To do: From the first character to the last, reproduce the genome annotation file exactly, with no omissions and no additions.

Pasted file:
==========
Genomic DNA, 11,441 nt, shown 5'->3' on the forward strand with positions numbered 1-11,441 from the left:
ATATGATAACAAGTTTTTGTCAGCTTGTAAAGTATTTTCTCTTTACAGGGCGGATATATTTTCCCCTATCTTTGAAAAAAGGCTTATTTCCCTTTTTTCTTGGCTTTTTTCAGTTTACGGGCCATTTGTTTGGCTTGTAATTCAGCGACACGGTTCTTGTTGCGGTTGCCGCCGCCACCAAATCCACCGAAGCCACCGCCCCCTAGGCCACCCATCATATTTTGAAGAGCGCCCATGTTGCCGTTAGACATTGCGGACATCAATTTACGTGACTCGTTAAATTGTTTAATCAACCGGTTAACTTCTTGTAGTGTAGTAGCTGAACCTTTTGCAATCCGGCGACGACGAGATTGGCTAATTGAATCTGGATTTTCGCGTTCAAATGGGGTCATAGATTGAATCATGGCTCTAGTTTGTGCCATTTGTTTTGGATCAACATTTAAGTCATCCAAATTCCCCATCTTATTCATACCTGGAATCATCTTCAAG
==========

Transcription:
Genomic DNA, 11,441 nt, shown 5'->3' on the forward strand with positions numbered 1-11,441 from the left:
ATATGATAACAAGTTTTTGTCAGCTTGTAAAGTATTTTCTCTTTACAGGGCGGATATATTTTCCCCTATCTTTGAAAAAAGGCTTATTTCCCTTTTTTCTTGGCTTTTTTCAGTTTACGGGCCATTTGTTTGGCTTGTAATTCAGCGACACGGTTCTTGTTGCGGTTGCCGCCGCCACCAAATCCACCGAAGCCACCGCCCCCTAGGCCACCCATCATATTTTGAAGAGCGCCCATGTTGCCGTTAGACATTGCGGACATCAATTTACGTGACTCGTTAAATTGTTTAATCAACCGGTTAACTTCTTGTAGTGTAGTAGCTGAACCTTTTGCAATCCGGCGACGACGAGATTGGCTAATTGAATCTGGATTTTCGCGTTCAAATGGGGTCATAGATTGAATCATGGCTCTAGTTTGTGCCATTTGTTTTGGATCAACATTTAAGTCATCCAAATTCCCCATCTTATTCATACCTGGAATCATCTTCAAG